11 April 2013 — Just back from Japan.
I lived there for a few years in my early 20s, so it feels like going home.
We stayed in a business hotel, $70 for a couple, per night, including a buffet breakfast. Which was only good if you don’t mind miso soup, rice, fish cakes, boiled eggs, a mixed green salad and plenty of green tea. Which I don’t. Mind, that is.
The room was small but everything fitted just right – they even had a huge space under the bed for the “western suitcases”.
And if the Japanese do anything well, they do “small” well.
I was reading up on the new trend of micro apartments recently which had me harking back to when I lived in, first, Tokyo, and then on the island of Shikoku at Niihama.
Both were relatively new buildings. My apartment was known as 2LDK. Two living rooms, one dining room and a kitchen – although the kitchen was actually just along the wall of the dining room.
This was quite a large place for one person. The living rooms, which have a shoji screen for privacy, convert to bedrooms at night when you drag your futons out of the cupboard and onto the floor. So I actually had a full-time living room – and a part-time living/bed room. Luxury. My Japanese mates were quite envious. (And I did try to remember to roll up my futon each morning. Sometimes.)
And there was no oven. Just a cook top. I guess roasts are a western thing. I did have a rice-cooker – which I had never seen before – and was used daily.
And while we are catching up on rice cookers and fast trains, maybe, on this trip, I noted that the Japanese are quickly catching up on the sustainability theme.
Flipping through the country side, on a shinkansen (fast train), I saw houses, many either quite old or built in that style, with solar panels adorning their beautiful roofs.
And talking fast trains, as we are on the east coast of Australia just now, the skinkansens speed through Japan, north, south, east and west, with a trip from Osaka to Tokyo, 400km, taking just two hours and 25 minutes. And they run every 15 minutes. Both ways. On time. Always.
In fact, Japan is so set up for public transport with trains and trams, it’s amazing there are any cars on the road. But there are. But they are quiet because they are hybrids. And there are top up power points at car dealers.
Did I mention no-one toots their horn? I don’t think they have heard of road rage.
There are also bicycles everywhere. Being ridden by school children, business men in suits going to work, and grandmothers on their way to the local supermarket.
The streets are also rubbish free. There are bins everywhere clearly marked “paper, glass, cans or other”. And people use them religiously as they step off trains, their beer can in one, the plastic bag in another and the bento box in yet another. Beer on trains – that’s civilised.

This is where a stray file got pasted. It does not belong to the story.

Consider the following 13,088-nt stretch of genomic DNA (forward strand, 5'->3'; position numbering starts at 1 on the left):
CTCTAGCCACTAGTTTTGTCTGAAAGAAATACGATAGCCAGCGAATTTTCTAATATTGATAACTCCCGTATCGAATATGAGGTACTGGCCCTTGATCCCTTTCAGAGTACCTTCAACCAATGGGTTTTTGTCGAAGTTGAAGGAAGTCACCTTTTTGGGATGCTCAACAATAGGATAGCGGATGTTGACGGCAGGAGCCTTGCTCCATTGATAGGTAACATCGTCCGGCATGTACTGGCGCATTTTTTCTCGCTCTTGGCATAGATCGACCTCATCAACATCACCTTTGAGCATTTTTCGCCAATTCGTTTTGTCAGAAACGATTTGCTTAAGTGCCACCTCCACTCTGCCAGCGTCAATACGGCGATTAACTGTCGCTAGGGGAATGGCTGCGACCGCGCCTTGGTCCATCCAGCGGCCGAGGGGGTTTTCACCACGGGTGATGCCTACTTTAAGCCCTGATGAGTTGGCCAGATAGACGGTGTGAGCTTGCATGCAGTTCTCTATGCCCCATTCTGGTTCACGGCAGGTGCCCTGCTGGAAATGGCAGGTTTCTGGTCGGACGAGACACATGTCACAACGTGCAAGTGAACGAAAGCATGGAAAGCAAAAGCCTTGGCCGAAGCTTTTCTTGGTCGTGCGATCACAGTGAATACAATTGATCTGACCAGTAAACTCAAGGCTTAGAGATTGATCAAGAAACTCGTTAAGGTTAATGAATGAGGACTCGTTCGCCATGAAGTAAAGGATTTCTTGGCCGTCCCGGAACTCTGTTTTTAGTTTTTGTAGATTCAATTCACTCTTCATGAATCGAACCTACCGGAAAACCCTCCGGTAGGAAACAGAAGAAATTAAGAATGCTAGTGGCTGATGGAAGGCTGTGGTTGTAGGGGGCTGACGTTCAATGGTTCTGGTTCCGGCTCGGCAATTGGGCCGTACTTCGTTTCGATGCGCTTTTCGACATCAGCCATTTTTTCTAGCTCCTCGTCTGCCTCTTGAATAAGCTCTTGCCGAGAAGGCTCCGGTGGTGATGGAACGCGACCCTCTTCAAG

Mind you, they are still a tad keen on packaging. Bento boxes come wrapped in a plastic film, with chop sticks and toothpicks separately wrapped in paper. Then there is the wrapped wet towel, and all in a bag provided by the station bento seller.
I even bought a bottle of chardy from the local supermarket, $14 for not a bad drop, and it was wrapped in about two metres of bubble wrap and then placed in a bag. Maybe they thought I was taking it back to Australia – it only made it to the hotel room.
Some of their fruit also comes individually wrapped but that’s more of a gift thing – especially when one melon was $50. You’d want it to taste rather good for that.
And sadly much of Japan has also gone from really sustainable toilets to ones that offer myriad options to wash, dry and just about turn you over.
In the old days, (have I really reached an age where I can say that?), and I am sure still, in more rural places, the toilets had a bowl above the cistern where you could wash your hands with the water that was being used to refill the cistern. I always thought that was a great idea.
Mind you, even then, as now, they had a button you could push which ran water through the toilet while you were sitting there. It’s to cover the noise of, well, your water running. Or any other embarrassing noises.
Anyway, we had a great but short holiday taking in the beauty of the cherry blossoms. We accidentally arrived a week early but thanks to climate change, so did the flowers.
The Japanese love their nature and they have parks full of cherry blossom where families, work mates and friends, gather on hired tatami mats and enjoy a cold beer and a picnic.
It’s fabulous. A huge amount of quite drunk people without a rude word to be heard or a fight to watch. Just getting on with life and enjoying the blossoms.
Donna Kelly writes for The Fifth Estate. When she is not in Japan.